1. Enabled this for over 30 years, waiting for “my” turn, which never comes, so yes, I am guilty for enabling, but no, I am tired of taking ownership for something I have not done and something I have tried so very hard to help my husband realize, especially the last 4 years when the S**T hit the fan and our relationship went down the tubes. He is the one not willing to compromise. He is the one not willing to admit there is a problem. He is the one not caring that I have told him I would leave if I had the option. He doesn’t care and wants me to do all the work. He says if I just backed off, we would both be happy. That is not a compromise in any way, and to me, a very selfish way to conduct a life long relationship..but again, I hear it is my problem. My problem, in that I am sadly married to a stubborn, selfish man who is more concerned about drinking than to give this situation one ounce of consideration. There is no talking about it any more. There is no tip toeing around it anymore, there is no love anymore. I have also told family and friends our secret. I am tired of hiding his addiction so that he looks good, while I suffer and have to be the “Good Wife” while denying myself happiness and sanity. The last straw was last year when he fell asleep behind the wheel, drove through a few yards, and miraculously came back out on the road and drove home. He had no memory of it or where it happened, but the next day, we pieced it together while looking for a few car parts that were left along the way,,..he then blamed me for “allowing” him to stay longer than he should have, otherwise, would have been home earlier and not so drunk and this would have not happened then. WOW. This is what I deal with. Nope, done with the “my problem” bs. I have moved on mentally and living my life separately but in the same home. I have no choice. Honestly, there is no “real help” out there..it is all directed at being more sympathetic to the alcoholic and walking gently around their fragile minds. The victims are those of us who have to deal with it, yet we get little support.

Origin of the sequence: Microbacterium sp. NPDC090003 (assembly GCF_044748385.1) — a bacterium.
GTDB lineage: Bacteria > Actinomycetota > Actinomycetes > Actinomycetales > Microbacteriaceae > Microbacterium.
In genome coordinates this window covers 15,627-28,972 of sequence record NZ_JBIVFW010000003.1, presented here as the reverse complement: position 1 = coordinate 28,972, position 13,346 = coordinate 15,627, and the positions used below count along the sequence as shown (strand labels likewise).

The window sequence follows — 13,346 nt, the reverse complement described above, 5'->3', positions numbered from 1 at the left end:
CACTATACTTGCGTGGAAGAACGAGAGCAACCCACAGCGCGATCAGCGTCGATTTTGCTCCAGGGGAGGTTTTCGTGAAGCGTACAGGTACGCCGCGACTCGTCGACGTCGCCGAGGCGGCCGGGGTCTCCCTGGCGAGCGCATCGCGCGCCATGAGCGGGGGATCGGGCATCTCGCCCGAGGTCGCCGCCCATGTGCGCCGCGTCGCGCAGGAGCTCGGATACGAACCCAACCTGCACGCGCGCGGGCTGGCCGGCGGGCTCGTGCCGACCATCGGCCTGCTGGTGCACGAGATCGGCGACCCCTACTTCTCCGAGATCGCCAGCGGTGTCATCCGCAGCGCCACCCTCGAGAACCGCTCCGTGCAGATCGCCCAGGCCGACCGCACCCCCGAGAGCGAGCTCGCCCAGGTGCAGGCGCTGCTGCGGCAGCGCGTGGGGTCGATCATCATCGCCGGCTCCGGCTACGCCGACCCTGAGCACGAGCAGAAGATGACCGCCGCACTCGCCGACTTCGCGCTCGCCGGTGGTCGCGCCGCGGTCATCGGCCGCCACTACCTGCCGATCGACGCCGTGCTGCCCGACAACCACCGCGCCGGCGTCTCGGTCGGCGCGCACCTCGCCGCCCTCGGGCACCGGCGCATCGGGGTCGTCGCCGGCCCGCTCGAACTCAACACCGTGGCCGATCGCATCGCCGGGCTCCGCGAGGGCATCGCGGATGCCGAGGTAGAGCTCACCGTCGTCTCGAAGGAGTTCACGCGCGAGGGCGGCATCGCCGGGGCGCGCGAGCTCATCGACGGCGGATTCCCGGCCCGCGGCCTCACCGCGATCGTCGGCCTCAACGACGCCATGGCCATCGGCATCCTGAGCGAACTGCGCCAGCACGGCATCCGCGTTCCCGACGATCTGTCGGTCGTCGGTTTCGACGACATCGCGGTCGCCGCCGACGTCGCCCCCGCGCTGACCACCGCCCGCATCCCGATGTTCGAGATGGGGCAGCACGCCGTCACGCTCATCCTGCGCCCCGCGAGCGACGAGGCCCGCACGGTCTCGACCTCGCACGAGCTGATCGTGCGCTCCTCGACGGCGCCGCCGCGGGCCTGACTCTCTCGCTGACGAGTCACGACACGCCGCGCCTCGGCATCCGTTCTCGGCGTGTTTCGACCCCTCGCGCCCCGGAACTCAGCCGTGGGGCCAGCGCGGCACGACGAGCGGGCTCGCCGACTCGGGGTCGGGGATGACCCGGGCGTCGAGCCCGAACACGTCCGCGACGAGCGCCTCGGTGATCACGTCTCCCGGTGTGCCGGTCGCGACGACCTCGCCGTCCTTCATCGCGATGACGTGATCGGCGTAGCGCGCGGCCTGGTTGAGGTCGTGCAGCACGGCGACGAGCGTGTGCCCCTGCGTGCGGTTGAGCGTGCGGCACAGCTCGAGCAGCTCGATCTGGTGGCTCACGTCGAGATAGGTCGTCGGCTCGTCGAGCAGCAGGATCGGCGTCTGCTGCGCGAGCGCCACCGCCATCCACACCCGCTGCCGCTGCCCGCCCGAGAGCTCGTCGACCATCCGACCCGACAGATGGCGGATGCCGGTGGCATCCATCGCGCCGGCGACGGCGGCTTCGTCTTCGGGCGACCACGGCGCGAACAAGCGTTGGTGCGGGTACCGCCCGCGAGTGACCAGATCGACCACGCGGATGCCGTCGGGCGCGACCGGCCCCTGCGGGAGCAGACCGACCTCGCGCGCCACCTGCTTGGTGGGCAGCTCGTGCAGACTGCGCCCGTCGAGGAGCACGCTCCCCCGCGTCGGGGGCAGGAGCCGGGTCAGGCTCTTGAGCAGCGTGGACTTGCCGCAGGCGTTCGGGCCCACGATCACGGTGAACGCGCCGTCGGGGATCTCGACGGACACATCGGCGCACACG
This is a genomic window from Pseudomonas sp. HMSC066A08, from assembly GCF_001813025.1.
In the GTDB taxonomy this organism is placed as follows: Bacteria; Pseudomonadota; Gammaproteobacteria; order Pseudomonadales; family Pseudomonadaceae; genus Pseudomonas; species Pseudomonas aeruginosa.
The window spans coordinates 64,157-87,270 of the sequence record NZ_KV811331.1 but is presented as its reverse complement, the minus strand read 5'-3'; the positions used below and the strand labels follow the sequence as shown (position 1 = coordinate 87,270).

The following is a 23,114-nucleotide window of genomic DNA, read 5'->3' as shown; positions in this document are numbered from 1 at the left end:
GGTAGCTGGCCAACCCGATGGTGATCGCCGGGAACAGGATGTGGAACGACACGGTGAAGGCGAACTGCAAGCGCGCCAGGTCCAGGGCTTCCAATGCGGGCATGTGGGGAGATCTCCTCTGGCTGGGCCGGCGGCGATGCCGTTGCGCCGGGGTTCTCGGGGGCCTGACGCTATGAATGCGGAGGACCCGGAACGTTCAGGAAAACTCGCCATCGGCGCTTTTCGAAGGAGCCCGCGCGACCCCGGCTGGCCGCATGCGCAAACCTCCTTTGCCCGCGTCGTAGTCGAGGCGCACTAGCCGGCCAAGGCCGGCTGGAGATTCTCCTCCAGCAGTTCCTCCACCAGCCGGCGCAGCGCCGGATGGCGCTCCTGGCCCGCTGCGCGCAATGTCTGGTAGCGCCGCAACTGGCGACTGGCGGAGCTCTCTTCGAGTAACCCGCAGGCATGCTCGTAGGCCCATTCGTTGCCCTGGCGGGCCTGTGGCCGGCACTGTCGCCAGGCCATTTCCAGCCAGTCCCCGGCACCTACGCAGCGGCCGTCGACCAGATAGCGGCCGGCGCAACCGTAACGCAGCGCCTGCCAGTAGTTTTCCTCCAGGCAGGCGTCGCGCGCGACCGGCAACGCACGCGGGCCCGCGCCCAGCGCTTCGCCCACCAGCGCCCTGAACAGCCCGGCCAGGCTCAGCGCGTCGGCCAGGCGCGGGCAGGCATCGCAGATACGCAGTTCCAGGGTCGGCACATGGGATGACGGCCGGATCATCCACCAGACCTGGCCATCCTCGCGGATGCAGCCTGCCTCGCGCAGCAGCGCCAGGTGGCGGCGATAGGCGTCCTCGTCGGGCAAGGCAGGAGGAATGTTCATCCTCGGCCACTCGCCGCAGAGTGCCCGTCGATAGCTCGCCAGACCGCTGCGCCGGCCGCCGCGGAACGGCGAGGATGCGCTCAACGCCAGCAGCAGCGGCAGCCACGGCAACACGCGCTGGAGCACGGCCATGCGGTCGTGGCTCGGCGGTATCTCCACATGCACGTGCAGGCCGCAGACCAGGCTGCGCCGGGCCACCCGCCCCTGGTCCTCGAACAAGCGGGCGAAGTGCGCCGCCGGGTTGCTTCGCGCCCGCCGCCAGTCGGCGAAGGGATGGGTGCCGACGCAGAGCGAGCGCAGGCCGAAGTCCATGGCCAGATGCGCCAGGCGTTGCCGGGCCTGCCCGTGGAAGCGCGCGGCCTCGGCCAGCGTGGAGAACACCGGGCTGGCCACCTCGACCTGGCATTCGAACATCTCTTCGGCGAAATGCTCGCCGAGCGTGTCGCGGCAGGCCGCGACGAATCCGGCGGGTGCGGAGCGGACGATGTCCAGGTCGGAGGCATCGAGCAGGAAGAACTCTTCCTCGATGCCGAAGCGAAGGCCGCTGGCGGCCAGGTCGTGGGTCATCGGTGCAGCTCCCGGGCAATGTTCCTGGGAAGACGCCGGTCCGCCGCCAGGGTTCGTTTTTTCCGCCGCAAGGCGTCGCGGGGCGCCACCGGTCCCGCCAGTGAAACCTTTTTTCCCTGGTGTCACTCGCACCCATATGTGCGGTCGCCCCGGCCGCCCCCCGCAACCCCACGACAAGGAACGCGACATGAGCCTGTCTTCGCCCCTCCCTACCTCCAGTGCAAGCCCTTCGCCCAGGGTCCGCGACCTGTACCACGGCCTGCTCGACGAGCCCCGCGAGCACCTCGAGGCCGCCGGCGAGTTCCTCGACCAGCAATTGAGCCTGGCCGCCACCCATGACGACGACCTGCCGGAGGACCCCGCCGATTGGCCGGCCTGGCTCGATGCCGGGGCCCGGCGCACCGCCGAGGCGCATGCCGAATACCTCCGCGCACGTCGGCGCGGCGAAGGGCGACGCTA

1. Hope you will not hide it- I’m sorry for your pain – & yes they & you need to find Love in Truth. Burn the candle to the ground